on June 14, 1995.

It delivered its first ship named ͞and Hazira͟, a bulk carrier, in ovember 1990
to Ñssar Shipping Limited. During the period 1990 to 1994 the company delivered 18
ships mostly bulk carriers and cement carriers. In the year 1996 the company achieved
its first major break through in the international markets and delivered three newsprint
carriers to Lys Line AS, Oslo, orway. The shipyard has the capacity to construct ships up
to 20000 DWT and 155 meter length (as reported to SÑBI on May 25, 1995). The
shipyard has been certified by D˜ for ISO 9001 for its manufacturing process.

1985 Incorporation of our ºompany as a private limited company
1989 Acquisition of shares by the current promoters
1990 Delivery of the first ship of our ºompany
1993 [  

1994 We received our first export order
1995 ºonversion into Public Limited ºompany
1996 Ñntry into the Ñuropean Markets
2000 First Government Order- Indian ºoast Guard for 2 interceptor boats.
2001 Ñntry into Gulf/Mid Ñast Markets
2002 All India Award for Highest Ñxporters from ÑÑPº under the category ͚Highest Growth in
Ñxport- on SSI
2003 All India Award for Highest Ñxporters from ÑÑPº under the category ͚Highest Growth in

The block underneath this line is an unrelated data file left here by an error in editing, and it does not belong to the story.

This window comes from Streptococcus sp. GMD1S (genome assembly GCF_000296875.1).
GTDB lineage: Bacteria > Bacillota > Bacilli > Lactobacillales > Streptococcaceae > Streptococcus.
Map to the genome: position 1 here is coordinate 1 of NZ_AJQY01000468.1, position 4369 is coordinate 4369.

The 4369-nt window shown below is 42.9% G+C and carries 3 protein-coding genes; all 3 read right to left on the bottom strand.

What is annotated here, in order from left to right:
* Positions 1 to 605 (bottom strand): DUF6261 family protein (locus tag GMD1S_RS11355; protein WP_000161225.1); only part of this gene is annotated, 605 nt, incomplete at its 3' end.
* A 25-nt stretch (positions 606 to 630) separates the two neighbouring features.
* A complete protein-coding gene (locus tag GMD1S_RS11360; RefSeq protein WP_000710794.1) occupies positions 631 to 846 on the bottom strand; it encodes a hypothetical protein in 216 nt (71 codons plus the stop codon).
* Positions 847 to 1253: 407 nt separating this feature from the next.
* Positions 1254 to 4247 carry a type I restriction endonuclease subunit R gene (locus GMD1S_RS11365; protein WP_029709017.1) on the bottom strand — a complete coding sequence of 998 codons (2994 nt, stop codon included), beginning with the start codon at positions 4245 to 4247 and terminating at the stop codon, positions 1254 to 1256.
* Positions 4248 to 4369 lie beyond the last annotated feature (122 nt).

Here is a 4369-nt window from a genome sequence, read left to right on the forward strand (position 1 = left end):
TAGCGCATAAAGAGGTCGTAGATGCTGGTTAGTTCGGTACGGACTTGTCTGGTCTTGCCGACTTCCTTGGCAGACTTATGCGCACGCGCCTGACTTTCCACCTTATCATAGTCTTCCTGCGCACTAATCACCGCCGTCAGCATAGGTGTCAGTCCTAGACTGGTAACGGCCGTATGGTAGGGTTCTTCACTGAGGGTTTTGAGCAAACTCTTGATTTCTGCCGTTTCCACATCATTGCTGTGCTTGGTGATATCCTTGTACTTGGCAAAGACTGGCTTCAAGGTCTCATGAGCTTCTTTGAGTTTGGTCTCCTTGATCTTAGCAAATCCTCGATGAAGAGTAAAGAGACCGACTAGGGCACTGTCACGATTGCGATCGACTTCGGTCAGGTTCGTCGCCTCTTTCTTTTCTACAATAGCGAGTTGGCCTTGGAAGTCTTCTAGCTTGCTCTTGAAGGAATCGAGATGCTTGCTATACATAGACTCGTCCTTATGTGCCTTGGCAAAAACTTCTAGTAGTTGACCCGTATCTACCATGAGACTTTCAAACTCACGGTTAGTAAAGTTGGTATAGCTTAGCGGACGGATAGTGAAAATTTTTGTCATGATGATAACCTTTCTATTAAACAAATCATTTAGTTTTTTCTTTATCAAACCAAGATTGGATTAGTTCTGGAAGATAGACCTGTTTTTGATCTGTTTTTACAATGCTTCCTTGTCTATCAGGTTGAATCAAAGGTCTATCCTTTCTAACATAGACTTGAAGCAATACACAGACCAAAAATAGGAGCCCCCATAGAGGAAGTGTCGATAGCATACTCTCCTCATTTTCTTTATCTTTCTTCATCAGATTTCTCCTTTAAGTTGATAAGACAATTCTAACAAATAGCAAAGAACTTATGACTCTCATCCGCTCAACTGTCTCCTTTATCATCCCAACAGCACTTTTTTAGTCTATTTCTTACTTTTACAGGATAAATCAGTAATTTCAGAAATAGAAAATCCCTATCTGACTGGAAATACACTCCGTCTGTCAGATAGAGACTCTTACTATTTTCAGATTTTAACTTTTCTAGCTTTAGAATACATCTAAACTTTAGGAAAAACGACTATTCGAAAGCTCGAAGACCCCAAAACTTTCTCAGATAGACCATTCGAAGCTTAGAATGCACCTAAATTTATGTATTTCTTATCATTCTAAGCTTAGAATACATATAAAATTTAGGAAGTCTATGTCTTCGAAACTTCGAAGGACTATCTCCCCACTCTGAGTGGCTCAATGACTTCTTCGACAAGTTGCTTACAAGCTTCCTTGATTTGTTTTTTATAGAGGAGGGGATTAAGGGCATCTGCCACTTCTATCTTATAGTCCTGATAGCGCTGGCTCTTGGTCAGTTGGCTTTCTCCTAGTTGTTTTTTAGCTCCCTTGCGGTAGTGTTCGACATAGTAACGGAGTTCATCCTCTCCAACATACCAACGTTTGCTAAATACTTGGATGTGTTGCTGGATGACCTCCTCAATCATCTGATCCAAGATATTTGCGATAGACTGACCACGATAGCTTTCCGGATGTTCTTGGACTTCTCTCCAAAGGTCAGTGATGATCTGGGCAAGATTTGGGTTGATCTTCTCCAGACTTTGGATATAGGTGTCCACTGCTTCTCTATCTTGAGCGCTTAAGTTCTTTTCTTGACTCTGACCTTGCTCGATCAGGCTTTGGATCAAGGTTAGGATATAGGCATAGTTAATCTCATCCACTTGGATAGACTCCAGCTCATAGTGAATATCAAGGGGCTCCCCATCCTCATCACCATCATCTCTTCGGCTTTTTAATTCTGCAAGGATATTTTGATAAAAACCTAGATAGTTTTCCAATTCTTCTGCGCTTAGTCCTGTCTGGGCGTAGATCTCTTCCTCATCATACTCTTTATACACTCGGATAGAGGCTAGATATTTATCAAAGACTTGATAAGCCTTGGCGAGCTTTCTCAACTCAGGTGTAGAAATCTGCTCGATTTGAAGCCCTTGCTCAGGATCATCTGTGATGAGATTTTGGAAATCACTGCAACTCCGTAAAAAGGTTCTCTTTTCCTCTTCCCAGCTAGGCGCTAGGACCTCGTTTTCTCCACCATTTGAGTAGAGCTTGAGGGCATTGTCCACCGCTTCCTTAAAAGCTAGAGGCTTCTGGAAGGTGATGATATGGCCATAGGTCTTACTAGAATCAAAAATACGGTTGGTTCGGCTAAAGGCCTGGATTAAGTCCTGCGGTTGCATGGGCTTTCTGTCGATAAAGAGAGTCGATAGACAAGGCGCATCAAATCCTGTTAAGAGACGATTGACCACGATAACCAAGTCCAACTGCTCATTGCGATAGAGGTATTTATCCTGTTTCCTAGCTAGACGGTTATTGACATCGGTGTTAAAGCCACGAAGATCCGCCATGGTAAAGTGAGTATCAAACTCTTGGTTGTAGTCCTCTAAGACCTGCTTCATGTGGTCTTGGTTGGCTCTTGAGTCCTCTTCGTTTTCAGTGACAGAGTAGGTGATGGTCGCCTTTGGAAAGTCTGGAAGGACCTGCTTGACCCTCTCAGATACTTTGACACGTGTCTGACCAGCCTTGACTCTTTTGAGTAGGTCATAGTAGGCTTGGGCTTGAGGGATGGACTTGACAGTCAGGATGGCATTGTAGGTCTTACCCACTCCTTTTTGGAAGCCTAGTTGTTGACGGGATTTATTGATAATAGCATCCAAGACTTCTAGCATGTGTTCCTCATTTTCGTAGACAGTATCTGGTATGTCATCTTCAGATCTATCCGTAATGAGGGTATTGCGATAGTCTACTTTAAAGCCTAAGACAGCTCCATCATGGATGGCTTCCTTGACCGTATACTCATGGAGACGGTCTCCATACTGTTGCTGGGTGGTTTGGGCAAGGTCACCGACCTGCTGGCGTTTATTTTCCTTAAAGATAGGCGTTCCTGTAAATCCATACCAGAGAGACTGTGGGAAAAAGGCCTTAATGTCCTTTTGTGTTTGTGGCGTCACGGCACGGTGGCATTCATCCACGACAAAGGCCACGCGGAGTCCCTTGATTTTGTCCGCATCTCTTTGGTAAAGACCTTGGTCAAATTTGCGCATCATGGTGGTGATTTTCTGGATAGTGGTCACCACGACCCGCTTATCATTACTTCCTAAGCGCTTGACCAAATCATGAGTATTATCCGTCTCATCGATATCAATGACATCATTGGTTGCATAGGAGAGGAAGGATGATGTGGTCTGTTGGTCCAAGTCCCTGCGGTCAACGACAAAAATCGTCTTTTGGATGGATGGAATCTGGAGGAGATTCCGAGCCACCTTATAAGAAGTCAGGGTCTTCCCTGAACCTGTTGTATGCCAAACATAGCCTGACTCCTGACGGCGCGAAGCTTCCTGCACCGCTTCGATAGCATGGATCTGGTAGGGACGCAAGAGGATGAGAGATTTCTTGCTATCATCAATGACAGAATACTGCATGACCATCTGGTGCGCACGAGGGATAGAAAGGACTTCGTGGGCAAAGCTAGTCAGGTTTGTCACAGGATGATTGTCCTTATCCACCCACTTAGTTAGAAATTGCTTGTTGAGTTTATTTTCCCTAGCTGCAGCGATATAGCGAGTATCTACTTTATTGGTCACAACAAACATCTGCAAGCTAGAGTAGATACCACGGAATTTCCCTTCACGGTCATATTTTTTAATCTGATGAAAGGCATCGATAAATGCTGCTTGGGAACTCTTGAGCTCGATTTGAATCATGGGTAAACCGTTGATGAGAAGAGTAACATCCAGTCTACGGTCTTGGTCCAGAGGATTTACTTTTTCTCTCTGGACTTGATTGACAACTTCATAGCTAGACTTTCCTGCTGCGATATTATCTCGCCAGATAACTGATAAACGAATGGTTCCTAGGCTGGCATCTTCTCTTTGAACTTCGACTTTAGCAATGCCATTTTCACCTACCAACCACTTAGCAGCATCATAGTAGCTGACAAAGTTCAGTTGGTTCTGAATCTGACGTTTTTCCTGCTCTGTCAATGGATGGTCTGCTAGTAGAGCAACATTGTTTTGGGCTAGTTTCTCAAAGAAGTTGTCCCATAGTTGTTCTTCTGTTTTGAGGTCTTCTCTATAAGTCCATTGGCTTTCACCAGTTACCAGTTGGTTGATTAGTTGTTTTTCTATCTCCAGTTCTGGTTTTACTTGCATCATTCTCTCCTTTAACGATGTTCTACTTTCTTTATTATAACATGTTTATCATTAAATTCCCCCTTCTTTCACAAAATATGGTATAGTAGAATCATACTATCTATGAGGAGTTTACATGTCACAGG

Ñxport- on SSI
2004 ºertification for ISO 9001:2000 received from D˜ etherlands
2005 Preferential allotment of Ñquity Shares


ABG Shipyard Ltd is a subsidiary of ABG International Private Limited. ABG

International Private Limited was incorporated in Maharashtra on September 3, 1993 as
Magdala International Private Limited. On June 24, 1994, the name of the ºompany was
changed to ABG Magdala International Private Limited. Later, on October 31, 1996, the
name of the ºompany was changed to ABG International Private Limited. The
Registration o. of the ABG International Private Limited is 73745/11. The main object
of our ºompany is to conduct trading activities. ABG International Private Limited is
promoted by Rishi Agarwal and Saket Agarwal. Other subsidiaries of ABG International
includes Onaway Industries Limited; ABG Shipping Limited; ABG ºement Limited; Jarrow
Finance & Trading Private Limited; Banal Investment & Trading Private Limited; B.F.
Ñngineering Private Limited

At the time of conversion of the company from Private Ltd to Public Ltd the share
holding of Rishi Agarwal and Saket Agarwal was 50% each. The board of director
comprised of Rishi Agarwal, S. Muthuswamy and D. P Gupta.
Rishi Agarwal serves as on-Ñxecutive on-Independent ºhairman of the Board of
ABG Shipyard Limited. He holds an MBA (Finance) from Purdue University of USA. He is